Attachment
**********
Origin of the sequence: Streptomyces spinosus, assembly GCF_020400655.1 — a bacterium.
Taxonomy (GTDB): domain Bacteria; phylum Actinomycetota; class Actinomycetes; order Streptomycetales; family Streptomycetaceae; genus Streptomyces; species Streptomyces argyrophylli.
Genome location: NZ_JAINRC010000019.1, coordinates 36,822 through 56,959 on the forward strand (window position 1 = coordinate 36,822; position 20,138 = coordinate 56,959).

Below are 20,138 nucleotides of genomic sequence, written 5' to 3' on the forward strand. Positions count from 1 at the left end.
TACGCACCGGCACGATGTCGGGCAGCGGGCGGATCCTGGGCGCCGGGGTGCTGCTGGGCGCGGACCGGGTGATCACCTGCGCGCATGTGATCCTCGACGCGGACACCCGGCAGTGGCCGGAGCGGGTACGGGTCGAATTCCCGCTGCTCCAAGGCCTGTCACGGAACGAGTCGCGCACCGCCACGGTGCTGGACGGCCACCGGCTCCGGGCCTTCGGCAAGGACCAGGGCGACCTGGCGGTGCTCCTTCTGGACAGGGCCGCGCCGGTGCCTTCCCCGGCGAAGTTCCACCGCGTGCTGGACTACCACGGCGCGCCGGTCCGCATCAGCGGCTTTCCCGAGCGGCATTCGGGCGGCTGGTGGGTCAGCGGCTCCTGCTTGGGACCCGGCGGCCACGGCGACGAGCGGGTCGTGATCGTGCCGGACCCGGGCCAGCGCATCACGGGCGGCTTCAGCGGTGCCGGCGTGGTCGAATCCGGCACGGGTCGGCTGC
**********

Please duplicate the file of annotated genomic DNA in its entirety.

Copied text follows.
Origin of the sequence: Streptomyces spinosus, assembly GCF_020400655.1 — a bacterium.
Taxonomy (GTDB): domain Bacteria; phylum Actinomycetota; class Actinomycetes; order Streptomycetales; family Streptomycetaceae; genus Streptomyces; species Streptomyces argyrophylli.
Genome location: NZ_JAINRC010000019.1, coordinates 36,822 through 56,959 on the forward strand (window position 1 = coordinate 36,822; position 20,138 = coordinate 56,959).

Below are 20,138 nucleotides of genomic sequence, written 5' to 3' on the forward strand. Positions count from 1 at the left end.
TACGCACCGGCACGATGTCGGGCAGCGGGCGGATCCTGGGCGCCGGGGTGCTGCTGGGCGCGGACCGGGTGATCACCTGCGCGCATGTGATCCTCGACGCGGACACCCGGCAGTGGCCGGAGCGGGTACGGGTCGAATTCCCGCTGCTCCAAGGCCTGTCACGGAACGAGTCGCGCACCGCCACGGTGCTGGACGGCCACCGGCTCCGGGCCTTCGGCAAGGACCAGGGCGACCTGGCGGTGCTCCTTCTGGACAGGGCCGCGCCGGTGCCTTCCCCGGCGAAGTTCCACCGCGTGCTGGACTACCACGGCGCGCCGGTCCGCATCAGCGGCTTTCCCGAGCGGCATTCGGGCGGCTGGTGGGTCAGCGGCTCCTGCTTGGGACCCGGCGGCCACGGCGACGAGCGGGTCGTGATCGTGCCGGACCCGGGCCAGCGCATCACGGGCGGCTTCAGCGGTGCCGGCGTGGTCGAATCCGGCACGGGTCGGCTGC